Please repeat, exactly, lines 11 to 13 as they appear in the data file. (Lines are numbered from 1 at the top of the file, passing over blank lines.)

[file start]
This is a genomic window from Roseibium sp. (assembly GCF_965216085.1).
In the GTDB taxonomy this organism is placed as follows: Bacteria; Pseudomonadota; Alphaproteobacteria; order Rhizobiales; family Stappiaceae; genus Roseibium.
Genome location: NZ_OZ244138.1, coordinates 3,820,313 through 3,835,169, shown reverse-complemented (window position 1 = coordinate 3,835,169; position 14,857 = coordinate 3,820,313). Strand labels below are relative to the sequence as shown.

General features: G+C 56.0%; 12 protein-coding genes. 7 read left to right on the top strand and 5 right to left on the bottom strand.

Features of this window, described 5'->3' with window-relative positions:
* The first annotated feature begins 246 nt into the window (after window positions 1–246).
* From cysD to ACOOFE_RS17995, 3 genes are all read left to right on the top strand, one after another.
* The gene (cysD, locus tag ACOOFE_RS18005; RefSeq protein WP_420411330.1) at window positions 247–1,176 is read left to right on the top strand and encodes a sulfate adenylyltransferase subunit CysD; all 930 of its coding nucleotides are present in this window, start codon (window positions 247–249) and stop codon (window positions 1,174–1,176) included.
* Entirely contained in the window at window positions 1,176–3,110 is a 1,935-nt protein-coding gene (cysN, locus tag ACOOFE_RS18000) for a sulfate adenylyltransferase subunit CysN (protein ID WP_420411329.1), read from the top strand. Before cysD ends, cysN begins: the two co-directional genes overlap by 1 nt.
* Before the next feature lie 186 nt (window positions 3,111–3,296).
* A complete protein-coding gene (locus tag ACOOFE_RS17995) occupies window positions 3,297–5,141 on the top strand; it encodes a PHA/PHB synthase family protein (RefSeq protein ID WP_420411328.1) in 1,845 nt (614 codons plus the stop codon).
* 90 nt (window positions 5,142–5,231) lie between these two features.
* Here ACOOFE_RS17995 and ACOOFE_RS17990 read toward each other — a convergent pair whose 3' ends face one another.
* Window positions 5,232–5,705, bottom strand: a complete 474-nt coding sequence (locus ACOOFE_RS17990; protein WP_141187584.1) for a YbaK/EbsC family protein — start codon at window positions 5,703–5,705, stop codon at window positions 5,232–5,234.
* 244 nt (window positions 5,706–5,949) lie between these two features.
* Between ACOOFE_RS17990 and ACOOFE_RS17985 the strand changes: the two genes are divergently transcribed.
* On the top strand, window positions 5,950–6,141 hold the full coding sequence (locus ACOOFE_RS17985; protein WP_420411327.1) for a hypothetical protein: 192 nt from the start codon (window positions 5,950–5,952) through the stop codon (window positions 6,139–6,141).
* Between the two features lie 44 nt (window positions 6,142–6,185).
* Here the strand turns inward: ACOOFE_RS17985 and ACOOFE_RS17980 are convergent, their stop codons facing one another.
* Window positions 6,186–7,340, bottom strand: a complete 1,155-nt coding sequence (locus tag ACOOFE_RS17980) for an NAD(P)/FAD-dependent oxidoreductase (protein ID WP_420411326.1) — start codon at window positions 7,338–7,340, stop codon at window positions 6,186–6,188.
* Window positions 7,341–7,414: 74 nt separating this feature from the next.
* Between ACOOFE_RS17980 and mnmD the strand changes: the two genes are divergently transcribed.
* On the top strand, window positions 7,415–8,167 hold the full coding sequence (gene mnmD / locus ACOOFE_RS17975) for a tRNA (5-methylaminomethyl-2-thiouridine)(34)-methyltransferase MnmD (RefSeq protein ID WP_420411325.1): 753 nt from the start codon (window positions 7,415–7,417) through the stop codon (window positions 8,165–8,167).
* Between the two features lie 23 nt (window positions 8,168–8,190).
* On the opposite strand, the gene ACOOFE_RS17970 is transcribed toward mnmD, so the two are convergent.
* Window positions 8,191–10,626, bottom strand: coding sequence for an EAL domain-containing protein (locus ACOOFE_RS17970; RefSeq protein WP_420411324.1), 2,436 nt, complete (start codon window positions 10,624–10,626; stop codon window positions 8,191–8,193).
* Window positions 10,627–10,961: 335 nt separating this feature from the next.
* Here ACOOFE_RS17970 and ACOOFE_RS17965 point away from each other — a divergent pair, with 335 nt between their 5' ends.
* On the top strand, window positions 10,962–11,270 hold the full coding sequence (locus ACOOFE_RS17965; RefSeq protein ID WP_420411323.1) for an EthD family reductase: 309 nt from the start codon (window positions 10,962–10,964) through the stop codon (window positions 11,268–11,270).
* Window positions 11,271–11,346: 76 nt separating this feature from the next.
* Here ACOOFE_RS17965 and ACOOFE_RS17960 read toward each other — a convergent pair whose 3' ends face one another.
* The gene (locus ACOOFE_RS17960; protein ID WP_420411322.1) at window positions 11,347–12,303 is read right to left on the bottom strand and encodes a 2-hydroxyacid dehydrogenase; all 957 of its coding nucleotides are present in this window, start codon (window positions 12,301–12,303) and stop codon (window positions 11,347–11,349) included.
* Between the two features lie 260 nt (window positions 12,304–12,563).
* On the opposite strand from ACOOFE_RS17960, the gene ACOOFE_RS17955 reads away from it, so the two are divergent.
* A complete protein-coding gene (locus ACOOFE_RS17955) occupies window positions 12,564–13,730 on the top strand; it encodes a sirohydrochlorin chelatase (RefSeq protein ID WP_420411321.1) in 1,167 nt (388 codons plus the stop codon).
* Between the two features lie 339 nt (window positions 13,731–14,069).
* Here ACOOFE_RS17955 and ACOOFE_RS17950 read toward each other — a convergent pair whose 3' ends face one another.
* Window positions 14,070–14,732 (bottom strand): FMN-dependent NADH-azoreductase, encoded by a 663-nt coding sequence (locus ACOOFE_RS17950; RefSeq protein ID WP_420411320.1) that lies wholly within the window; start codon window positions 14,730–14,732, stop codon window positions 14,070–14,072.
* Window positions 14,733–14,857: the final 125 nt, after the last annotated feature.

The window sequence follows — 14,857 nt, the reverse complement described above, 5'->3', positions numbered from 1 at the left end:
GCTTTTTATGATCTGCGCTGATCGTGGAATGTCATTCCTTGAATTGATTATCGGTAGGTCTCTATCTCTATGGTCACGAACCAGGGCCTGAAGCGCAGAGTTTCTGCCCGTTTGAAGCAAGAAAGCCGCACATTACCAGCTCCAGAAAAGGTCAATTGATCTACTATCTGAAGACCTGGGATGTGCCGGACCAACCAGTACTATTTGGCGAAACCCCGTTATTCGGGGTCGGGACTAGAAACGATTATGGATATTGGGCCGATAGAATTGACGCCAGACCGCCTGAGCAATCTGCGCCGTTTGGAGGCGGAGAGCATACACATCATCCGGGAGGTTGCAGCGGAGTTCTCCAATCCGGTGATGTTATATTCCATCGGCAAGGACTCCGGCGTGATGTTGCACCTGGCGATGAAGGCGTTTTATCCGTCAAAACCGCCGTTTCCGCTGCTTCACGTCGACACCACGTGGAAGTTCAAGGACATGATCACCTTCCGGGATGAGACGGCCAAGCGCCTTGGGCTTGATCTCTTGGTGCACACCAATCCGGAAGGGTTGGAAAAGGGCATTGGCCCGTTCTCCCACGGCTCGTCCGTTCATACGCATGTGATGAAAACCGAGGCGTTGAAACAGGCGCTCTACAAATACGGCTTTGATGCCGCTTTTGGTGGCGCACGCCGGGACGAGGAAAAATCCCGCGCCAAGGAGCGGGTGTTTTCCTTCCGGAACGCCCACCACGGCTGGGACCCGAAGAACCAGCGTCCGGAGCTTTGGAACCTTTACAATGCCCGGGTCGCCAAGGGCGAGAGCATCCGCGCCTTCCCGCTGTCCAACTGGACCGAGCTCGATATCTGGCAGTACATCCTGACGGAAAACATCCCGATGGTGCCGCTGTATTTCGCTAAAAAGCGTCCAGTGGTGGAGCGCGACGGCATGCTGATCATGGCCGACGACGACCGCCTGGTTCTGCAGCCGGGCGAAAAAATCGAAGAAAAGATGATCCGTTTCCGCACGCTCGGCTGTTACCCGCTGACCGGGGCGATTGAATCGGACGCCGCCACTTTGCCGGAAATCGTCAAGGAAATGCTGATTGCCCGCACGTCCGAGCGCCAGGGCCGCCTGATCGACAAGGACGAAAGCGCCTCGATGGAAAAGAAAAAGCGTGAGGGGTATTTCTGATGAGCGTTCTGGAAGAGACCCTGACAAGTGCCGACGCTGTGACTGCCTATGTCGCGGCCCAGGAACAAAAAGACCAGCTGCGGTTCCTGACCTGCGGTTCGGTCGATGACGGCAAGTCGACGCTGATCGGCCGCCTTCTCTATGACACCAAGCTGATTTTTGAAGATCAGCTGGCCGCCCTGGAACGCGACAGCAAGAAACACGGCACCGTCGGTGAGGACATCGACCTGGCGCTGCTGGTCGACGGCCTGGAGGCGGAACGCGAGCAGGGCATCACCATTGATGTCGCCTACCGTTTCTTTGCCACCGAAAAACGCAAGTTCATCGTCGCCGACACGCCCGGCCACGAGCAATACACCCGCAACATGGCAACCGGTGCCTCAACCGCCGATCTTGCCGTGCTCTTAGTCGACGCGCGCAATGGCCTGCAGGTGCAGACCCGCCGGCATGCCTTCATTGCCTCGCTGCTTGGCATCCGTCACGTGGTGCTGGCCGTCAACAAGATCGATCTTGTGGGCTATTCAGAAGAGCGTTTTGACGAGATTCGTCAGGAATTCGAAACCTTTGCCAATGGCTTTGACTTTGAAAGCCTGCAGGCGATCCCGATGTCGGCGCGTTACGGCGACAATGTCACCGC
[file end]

* A complete protein-coding gene (locus tag ACOOFE_RS17995) occupies window positions 3,297–5,141 on the top strand; it encodes a PHA/PHB synthase family protein (RefSeq protein ID WP_420411328.1) in 1,845 nt (614 codons plus the stop codon).
* 90 nt (window positions 5,142–5,231) lie between these two features.
* Here ACOOFE_RS17995 and ACOOFE_RS17990 read toward each other — a convergent pair whose 3' ends face one another.